“Now, I’m not naïve; fashion is a bitchy business,” Cutler added. But he said he thought a recent “60 Minutes” interview with Wintour went too far. “The subject of the whole damn thing was, ‘Are you a bitch or not?’” he said. “Besides the fact that that is sexist, it’s so boring. Morley Safer would never ask a man, ‘Are you an asshole?’ But he actually looked Anna in the eye and asked, ‘Are you a bitch?’ She should’ve given him the finger.”
As bold as he is with his opinions, Cutler laughed a tad sheepishly when asked about how his Jewish family reminds him of Wintour’s. He told a story of how his mother, during his senior year at Harvard University, was concerned when he announced his initial career plans, which included directing theater because he enjoyed the human drama explored onstage. His mother replied that if he liked human drama so much, how about exploring courtroom drama as an attorney? Or life saving on the operating table as a surgeon?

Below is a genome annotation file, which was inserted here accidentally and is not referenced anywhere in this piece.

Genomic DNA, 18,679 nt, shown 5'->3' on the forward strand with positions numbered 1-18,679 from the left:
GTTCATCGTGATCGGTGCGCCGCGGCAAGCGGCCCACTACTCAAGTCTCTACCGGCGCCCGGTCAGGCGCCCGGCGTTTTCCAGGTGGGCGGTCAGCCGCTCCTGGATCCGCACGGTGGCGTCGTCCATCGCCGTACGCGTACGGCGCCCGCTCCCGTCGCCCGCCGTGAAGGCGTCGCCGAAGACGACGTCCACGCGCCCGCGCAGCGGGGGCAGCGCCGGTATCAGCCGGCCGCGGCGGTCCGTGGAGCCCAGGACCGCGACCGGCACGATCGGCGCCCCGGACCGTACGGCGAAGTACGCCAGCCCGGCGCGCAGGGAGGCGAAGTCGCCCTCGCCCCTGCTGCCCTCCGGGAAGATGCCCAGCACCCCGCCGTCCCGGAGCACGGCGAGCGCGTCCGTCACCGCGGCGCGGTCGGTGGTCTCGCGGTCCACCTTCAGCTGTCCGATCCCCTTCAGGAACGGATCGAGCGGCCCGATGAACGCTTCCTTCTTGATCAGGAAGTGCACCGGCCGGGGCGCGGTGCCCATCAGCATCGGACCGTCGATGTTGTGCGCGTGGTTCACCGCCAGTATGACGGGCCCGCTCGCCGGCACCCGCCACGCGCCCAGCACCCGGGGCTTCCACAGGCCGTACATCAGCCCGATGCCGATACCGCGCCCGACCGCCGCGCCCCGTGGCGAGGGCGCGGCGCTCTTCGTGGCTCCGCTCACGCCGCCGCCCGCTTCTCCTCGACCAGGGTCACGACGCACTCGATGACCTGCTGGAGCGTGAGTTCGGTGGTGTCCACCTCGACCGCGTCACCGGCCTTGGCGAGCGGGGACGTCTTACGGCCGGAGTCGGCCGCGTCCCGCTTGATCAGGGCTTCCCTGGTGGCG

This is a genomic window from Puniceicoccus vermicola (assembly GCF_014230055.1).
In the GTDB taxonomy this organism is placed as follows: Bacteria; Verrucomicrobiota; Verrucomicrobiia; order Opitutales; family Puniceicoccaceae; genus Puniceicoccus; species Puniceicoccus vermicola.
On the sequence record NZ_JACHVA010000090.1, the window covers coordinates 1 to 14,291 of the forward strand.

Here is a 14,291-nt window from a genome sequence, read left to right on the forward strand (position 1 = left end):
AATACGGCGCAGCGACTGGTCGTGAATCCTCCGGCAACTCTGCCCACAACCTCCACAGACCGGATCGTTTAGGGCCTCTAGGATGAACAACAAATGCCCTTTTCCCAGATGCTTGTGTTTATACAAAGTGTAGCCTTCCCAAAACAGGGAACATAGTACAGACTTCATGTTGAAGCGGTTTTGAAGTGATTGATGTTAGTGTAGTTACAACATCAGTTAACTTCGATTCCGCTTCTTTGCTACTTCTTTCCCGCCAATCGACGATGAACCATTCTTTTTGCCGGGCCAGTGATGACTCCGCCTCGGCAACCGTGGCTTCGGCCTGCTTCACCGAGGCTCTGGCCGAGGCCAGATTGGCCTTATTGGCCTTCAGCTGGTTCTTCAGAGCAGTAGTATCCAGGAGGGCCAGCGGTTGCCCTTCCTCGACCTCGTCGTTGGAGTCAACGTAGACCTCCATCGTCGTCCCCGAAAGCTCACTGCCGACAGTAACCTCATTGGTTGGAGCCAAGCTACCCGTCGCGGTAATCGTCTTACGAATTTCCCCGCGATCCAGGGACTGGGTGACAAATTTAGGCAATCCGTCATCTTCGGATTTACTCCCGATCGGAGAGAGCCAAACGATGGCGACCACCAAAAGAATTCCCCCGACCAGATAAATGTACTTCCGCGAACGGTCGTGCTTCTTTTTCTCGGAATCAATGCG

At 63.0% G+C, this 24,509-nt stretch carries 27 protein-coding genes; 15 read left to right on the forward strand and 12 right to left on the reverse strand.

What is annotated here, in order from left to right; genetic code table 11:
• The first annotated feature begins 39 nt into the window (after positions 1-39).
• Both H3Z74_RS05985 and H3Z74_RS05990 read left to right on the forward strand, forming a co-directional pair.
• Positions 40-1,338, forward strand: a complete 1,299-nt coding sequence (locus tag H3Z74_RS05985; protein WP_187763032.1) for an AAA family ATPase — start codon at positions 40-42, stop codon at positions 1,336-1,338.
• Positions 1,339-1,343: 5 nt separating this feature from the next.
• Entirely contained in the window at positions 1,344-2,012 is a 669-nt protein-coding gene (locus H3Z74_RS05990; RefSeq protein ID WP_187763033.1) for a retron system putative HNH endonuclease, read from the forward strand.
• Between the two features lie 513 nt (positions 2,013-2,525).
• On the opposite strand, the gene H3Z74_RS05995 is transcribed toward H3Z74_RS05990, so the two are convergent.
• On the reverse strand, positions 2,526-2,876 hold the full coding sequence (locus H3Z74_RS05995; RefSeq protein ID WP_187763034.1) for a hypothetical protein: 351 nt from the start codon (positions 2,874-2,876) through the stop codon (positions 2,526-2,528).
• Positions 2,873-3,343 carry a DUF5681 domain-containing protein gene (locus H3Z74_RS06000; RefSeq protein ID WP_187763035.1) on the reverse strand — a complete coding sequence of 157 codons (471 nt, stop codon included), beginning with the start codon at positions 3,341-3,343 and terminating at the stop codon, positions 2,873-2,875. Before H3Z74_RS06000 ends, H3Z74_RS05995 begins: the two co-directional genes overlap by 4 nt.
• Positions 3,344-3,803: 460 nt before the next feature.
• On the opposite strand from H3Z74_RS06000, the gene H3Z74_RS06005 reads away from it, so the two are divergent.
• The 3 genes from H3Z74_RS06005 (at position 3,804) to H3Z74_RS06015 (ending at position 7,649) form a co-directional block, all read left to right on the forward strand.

Cutler actually blushes when asked about Wintour’s response to his film. In the documentary, her scathing one-liners are at times amusing: “This type seems so large and pretentious — it looks like something for blind people,” she says on camera at one point. Did Wintour have any such critiques about “The September Issue?”
“She had about 30 of them,” Cutler said. “But you would want nothing less from Anna Wintour, wouldn’t you? You would want her to be opinionated, to be forceful.”
And, he added, she was true to her word. “She honored her agreement that this was my movie, and she has done a lot to support it. I say, ‘God bless her.’”